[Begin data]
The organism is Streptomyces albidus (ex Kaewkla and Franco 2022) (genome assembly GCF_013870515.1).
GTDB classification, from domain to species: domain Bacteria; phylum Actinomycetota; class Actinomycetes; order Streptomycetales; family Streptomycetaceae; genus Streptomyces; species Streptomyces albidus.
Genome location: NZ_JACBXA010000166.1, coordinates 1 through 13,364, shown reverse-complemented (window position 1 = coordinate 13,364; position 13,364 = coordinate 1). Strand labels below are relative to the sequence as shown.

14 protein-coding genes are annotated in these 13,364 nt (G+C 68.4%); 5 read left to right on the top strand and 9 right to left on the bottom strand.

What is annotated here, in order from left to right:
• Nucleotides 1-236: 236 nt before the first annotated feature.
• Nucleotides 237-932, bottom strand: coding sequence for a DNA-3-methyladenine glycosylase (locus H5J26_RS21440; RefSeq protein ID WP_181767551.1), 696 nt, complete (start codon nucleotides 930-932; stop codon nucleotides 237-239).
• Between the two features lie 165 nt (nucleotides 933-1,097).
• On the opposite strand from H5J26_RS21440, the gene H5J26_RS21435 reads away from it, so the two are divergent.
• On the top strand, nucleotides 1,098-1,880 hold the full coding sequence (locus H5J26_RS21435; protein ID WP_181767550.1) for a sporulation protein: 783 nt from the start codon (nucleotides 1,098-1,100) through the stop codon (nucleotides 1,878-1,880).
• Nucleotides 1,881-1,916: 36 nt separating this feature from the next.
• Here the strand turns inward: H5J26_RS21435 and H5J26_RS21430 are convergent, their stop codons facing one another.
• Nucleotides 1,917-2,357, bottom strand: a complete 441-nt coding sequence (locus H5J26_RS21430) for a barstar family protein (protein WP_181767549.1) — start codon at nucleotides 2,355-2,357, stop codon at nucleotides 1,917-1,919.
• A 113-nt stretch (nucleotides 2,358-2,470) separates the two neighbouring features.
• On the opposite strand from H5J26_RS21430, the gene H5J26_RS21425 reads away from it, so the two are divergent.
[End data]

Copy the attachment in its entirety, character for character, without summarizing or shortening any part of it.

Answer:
The organism is Streptomyces albidus (ex Kaewkla and Franco 2022) (genome assembly GCF_013870515.1).
GTDB classification, from domain to species: domain Bacteria; phylum Actinomycetota; class Actinomycetes; order Streptomycetales; family Streptomycetaceae; genus Streptomyces; species Streptomyces albidus.
Genome location: NZ_JACBXA010000166.1, coordinates 1 through 13,364, shown reverse-complemented (window position 1 = coordinate 13,364; position 13,364 = coordinate 1). Strand labels below are relative to the sequence as shown.

14 protein-coding genes are annotated in these 13,364 nt (G+C 68.4%); 5 read left to right on the top strand and 9 right to left on the bottom strand.

What is annotated here, in order from left to right:
• Nucleotides 1-236: 236 nt before the first annotated feature.
• Nucleotides 237-932, bottom strand: coding sequence for a DNA-3-methyladenine glycosylase (locus H5J26_RS21440; RefSeq protein ID WP_181767551.1), 696 nt, complete (start codon nucleotides 930-932; stop codon nucleotides 237-239).
• Between the two features lie 165 nt (nucleotides 933-1,097).
• On the opposite strand from H5J26_RS21440, the gene H5J26_RS21435 reads away from it, so the two are divergent.
• On the top strand, nucleotides 1,098-1,880 hold the full coding sequence (locus H5J26_RS21435; protein ID WP_181767550.1) for a sporulation protein: 783 nt from the start codon (nucleotides 1,098-1,100) through the stop codon (nucleotides 1,878-1,880).
• Nucleotides 1,881-1,916: 36 nt separating this feature from the next.
• Here the strand turns inward: H5J26_RS21435 and H5J26_RS21430 are convergent, their stop codons facing one another.
• Nucleotides 1,917-2,357, bottom strand: a complete 441-nt coding sequence (locus H5J26_RS21430) for a barstar family protein (protein WP_181767549.1) — start codon at nucleotides 2,355-2,357, stop codon at nucleotides 1,917-1,919.
• A 113-nt stretch (nucleotides 2,358-2,470) separates the two neighbouring features.
• On the opposite strand from H5J26_RS21430, the gene H5J26_RS21425 reads away from it, so the two are divergent.